Lifestyle advice has been only somewhat effective in controlling or slowing the progression of nonalcoholic fatty liver disease in children, according to a recent study published in Gastroenterology.
Examining data from two previous trials, the investigators found that while nearly 50 percent of children showed improvement, more than 30 percent experienced worsening disease. Early intervention is crucial for controlling nonalcoholic fatty liver disease (NAFLD) in children, so these findings point to the shortfalls of lifestyle advice in children, according to Mark Fishbein, MD, associate professor of Pediatrics in the Division of Gastroenterology, Hepatology and Nutrition and co-author of the study.
“I think we can say that lifestyle advice has no downside but is often ineffective in this population,” Fishbein said. “Many come from homes where parents may have obesity and fighting the same challenges as their children. This study highlights the need to address childhood obesity and fatty liver at a young age rather than await adolescence.”
NAFLD, a condition in which excess fat is stored in the liver, is the most common liver disease affecting children. While some people experience NAFLD with few symptoms, some develop nonalcoholic steatohepatitis (NASH), in which the liver is inflamed causing cell damage and scarring. There is no recommended drug therapy for children with NAFLD or NASH, so lifestyle advice is the standard of care.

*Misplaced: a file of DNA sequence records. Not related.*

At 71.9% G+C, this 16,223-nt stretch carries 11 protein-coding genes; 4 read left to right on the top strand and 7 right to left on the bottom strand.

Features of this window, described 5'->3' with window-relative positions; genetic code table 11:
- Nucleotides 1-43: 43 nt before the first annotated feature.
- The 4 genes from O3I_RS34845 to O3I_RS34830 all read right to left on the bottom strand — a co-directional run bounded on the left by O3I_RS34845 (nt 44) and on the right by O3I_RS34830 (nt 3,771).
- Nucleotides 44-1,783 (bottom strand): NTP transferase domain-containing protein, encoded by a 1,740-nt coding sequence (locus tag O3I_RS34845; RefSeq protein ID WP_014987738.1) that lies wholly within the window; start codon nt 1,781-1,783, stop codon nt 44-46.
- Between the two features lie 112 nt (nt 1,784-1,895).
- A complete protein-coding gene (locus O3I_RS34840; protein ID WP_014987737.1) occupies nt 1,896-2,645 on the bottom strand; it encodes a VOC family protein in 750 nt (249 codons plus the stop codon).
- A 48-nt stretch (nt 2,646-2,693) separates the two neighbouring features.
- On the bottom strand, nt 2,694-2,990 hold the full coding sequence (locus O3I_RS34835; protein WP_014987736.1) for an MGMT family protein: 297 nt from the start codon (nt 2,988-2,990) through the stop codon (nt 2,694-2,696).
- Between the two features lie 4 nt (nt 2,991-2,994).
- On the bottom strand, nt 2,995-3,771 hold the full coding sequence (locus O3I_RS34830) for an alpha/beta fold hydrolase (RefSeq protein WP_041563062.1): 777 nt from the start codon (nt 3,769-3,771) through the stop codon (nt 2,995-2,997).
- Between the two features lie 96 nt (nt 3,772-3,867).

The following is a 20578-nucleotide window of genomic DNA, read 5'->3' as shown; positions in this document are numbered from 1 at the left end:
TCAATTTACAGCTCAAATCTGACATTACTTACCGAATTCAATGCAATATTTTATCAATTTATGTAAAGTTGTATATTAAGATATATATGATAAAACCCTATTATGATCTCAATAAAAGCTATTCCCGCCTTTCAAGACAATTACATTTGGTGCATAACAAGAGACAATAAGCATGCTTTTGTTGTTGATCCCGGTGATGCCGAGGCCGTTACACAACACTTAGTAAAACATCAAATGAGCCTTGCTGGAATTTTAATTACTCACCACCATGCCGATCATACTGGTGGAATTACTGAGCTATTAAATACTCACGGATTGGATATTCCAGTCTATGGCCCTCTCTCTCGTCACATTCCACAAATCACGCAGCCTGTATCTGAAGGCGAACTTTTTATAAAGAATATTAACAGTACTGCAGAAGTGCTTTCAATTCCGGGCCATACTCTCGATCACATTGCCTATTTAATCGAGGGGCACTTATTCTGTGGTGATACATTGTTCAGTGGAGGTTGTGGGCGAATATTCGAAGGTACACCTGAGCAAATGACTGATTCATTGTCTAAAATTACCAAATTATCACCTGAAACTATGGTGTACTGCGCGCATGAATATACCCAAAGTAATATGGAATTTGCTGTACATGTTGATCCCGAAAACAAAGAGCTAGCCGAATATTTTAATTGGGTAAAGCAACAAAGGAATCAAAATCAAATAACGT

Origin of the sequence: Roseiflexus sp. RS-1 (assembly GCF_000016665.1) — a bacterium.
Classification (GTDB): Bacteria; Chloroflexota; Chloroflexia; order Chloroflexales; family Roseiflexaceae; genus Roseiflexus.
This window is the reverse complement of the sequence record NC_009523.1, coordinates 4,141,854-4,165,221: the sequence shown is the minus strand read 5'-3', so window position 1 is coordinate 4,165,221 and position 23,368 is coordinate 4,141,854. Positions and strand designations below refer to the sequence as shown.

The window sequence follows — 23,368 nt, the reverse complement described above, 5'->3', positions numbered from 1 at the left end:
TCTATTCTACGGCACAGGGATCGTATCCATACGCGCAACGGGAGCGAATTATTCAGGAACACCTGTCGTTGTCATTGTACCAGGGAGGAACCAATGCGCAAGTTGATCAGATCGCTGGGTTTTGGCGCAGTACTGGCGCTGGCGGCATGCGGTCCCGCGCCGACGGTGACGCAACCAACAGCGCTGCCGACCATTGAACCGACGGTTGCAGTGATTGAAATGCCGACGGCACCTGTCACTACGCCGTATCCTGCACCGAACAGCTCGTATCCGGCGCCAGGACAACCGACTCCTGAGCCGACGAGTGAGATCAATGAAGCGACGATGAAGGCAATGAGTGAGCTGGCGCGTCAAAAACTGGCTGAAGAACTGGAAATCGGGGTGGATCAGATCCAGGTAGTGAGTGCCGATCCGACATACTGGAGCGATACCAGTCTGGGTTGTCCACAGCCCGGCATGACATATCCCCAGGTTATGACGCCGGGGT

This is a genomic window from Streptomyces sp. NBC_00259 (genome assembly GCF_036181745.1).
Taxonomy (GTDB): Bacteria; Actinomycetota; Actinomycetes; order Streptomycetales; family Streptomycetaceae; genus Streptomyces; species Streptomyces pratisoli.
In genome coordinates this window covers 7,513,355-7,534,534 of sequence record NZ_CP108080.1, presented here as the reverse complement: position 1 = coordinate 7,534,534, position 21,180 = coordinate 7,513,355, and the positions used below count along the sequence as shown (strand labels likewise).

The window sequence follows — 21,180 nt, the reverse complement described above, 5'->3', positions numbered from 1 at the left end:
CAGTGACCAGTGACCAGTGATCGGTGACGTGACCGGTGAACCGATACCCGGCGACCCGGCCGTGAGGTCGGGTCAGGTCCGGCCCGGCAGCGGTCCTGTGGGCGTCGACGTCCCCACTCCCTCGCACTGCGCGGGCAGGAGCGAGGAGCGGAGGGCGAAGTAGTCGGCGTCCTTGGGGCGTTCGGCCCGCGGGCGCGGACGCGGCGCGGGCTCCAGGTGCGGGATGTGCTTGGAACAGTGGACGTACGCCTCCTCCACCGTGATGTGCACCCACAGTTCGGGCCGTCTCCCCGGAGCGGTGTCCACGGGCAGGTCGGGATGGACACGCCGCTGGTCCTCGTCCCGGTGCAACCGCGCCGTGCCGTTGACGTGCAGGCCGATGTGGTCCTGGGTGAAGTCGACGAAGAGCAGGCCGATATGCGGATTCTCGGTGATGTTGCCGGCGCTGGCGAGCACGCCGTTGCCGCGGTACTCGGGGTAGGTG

Coaching is aimed at improving diet and exercise to lower body-mass index and reduce incidence of obesity, and can improve NAFLD if successful. However, its overall effectiveness is unclear, according to Fishbein.
In the study, investigators analyzed liver biopsies from 122 children who received placebo drugs and lifestyle advice in two drug trials that ran from 2005 to 2015. According to the biopsies, 31 percent of children had NASH at the beginning of the trial.
Over a time period of about two years, NASH had resolved in 30 percent of those children, but 20 percent of children with fatty liver had progressed to NASH by the end of the trial. Similar results were seen in liver fibrosis, or scarring, with a mixture of improvement for some and disease progression for others.
Disease progression was associated with adolescent age and higher waist circumference, some key risk factors that clinicians should look out for, Fishbein said.
“This population does not tend to do well with just lifestyle advice as indicated and therefore the liver disease does need to be monitored,” Fishbein said.
In the future, Fishbein said he plans to examine the children who successfully improved their liver disease through lifestyle changes, hoping to tease out common threads that could be applied more broadly. In addition, the search for effective drug treatments will continue through the Nonalcoholic Steatohepatitis Clinical Research Network, supported by the National Institute of Diabetes and Digestive and Kidney Diseases.
This study was also supported by the National Center for Advancing Translational Sciences and the Intramural Research Program of the National Institutes of Health, National Cancer Institute.